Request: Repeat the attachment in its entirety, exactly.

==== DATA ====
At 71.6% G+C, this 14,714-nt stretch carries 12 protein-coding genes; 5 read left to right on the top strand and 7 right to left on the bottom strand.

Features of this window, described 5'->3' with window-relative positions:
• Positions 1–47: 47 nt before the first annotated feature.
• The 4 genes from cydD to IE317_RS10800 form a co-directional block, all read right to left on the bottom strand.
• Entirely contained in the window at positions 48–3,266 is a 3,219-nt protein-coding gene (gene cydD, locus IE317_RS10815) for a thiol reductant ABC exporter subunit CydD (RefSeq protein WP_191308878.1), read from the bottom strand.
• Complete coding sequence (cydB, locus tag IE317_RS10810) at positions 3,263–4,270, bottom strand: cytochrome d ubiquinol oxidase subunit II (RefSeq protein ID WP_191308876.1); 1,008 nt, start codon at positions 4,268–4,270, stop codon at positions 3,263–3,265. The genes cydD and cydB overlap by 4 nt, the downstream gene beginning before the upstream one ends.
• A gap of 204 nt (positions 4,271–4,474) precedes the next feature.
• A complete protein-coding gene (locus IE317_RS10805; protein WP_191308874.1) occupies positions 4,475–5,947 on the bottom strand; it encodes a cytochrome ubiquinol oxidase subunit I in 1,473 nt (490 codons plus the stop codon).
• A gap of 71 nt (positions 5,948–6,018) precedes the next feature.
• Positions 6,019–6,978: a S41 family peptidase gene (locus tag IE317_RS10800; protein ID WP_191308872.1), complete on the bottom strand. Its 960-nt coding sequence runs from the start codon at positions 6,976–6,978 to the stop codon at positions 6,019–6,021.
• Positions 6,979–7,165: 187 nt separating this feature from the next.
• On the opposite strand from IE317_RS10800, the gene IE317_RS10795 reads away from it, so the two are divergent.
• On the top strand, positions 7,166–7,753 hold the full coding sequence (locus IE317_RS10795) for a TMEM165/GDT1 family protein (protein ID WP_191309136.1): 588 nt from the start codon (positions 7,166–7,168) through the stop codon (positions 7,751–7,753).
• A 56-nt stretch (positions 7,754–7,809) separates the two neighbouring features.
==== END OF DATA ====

At 71.6% G+C, this 14,714-nt stretch carries 12 protein-coding genes; 5 read left to right on the top strand and 7 right to left on the bottom strand.

Features of this window, described 5'->3' with window-relative positions:
• Positions 1–47: 47 nt before the first annotated feature.
• The 4 genes from cydD to IE317_RS10800 form a co-directional block, all read right to left on the bottom strand.
• Entirely contained in the window at positions 48–3,266 is a 3,219-nt protein-coding gene (gene cydD, locus IE317_RS10815) for a thiol reductant ABC exporter subunit CydD (RefSeq protein WP_191308878.1), read from the bottom strand.
• Complete coding sequence (cydB, locus tag IE317_RS10810) at positions 3,263–4,270, bottom strand: cytochrome d ubiquinol oxidase subunit II (RefSeq protein ID WP_191308876.1); 1,008 nt, start codon at positions 4,268–4,270, stop codon at positions 3,263–3,265. The genes cydD and cydB overlap by 4 nt, the downstream gene beginning before the upstream one ends.
• A gap of 204 nt (positions 4,271–4,474) precedes the next feature.
• A complete protein-coding gene (locus IE317_RS10805; protein WP_191308874.1) occupies positions 4,475–5,947 on the bottom strand; it encodes a cytochrome ubiquinol oxidase subunit I in 1,473 nt (490 codons plus the stop codon).
• A gap of 71 nt (positions 5,948–6,018) precedes the next feature.
• Positions 6,019–6,978: a S41 family peptidase gene (locus tag IE317_RS10800; protein ID WP_191308872.1), complete on the bottom strand. Its 960-nt coding sequence runs from the start codon at positions 6,976–6,978 to the stop codon at positions 6,019–6,021.
• Positions 6,979–7,165: 187 nt separating this feature from the next.
• On the opposite strand from IE317_RS10800, the gene IE317_RS10795 reads away from it, so the two are divergent.
• On the top strand, positions 7,166–7,753 hold the full coding sequence (locus IE317_RS10795) for a TMEM165/GDT1 family protein (protein ID WP_191309136.1): 588 nt from the start codon (positions 7,166–7,168) through the stop codon (positions 7,751–7,753).
• A 56-nt stretch (positions 7,754–7,809) separates the two neighbouring features.